Fairfax backs mastheads and multi-platform strategy

Fairfax chairman Roger Corbett today welcomed Gina Rinehart’s investment in the company. AAP

Fairfax Media Group has ruled out a breakup and sell off of its business, with chairman Roger Corbett telling shareholders today such a move would destroy value.

In his address at today’s Annual General Meeting, Mr Corbett reiterated the importance of the company’s transformation plan, but added the group was “ruling nothing out” as it sought to turn around the situation for shareholders.

“We are prepared and able to ride out a tough cyclical environment - and structural change,” Mr Corbett said, adding that this meant profits would rise when conditions improved.

Fairfax chief executive officer Greg Hywood told shareholders the company would continue to produce print newspapers as long as there was demand for them, and recommitted to maintaining The Age and the Sydney Morning Herald mastheads, saying that their future would be predominantly digital.

He added that given the group’s growth in digital revenue, it was in reach of a profitable digital only model.

“Does this mean that we will go digital only when that occurs? No, because while there is cash flow to be generated form the print business we’ll still be there.”

Fairfax has left open the possibility of reversing some of the writedowns in the value of its mastheads, should conditions improve.

Rinehart welcomed

Asked whether the board had discussed Gina Rinehart’s intentions for the company, Mr Corbett said the board welcomed her 14% holding in the company and wanted to find a way to accommodate her.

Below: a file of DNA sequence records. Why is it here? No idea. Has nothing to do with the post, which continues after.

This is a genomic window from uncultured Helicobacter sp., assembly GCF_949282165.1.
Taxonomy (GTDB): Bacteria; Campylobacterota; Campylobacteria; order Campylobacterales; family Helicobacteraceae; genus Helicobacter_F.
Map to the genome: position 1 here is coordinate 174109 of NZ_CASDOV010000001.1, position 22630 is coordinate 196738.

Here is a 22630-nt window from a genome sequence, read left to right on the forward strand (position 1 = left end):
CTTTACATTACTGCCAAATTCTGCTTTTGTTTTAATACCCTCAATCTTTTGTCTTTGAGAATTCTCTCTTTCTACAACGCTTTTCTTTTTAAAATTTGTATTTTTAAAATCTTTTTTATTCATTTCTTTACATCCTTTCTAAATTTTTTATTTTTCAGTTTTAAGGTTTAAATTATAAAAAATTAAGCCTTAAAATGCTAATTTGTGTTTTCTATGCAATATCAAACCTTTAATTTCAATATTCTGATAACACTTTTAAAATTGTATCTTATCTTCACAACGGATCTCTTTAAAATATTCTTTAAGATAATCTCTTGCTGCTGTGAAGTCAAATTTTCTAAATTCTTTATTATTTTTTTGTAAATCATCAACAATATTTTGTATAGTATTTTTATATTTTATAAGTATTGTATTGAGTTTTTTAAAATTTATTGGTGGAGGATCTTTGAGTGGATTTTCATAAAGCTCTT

“But arriving at this position the board needs to have regard for the rights, benefits and interests of shareholders,” Mr Corbett said.

“This has not been a Roger Corbett issue, it’s been a board issue,” he said.

Cowin weighs in

Board member and Gina Rinehart associate Jack Cowin defended his independence as a director, but admitted he had had discussions with Mrs Rinehart about the company prior to the meeting.

“This is her decision. I put forward a point of view that I carry as a director of this company as to what I thought. Her decision rests with herself,” Mr Cowin said.

Asked by Australian Shareholders Association representative Stephen Mayne why Mr Cowin visited Fairfax Media and toured its offices along with Gina Rinehart prior to becoming a director, Mr Corbett said he invited him to do so.

“Mr Cowin is well aware of his obligations as a director in terms of information, and no information that he has as a director that shouldn’t be passed to anyone else is passed, and that’s one of the tests of independence,” Mr Corbett said.

“The fact that he knows Mrs Rinehart is a help not a hindrance to the current situation. This board welcomes Mrs Rinehart’s investment as I’m sure all the shareholders do.”

Mr Cowin said he was bullish on the future of Fairfax and was considering buying more shares, in addition to the one million shares he purchased in September.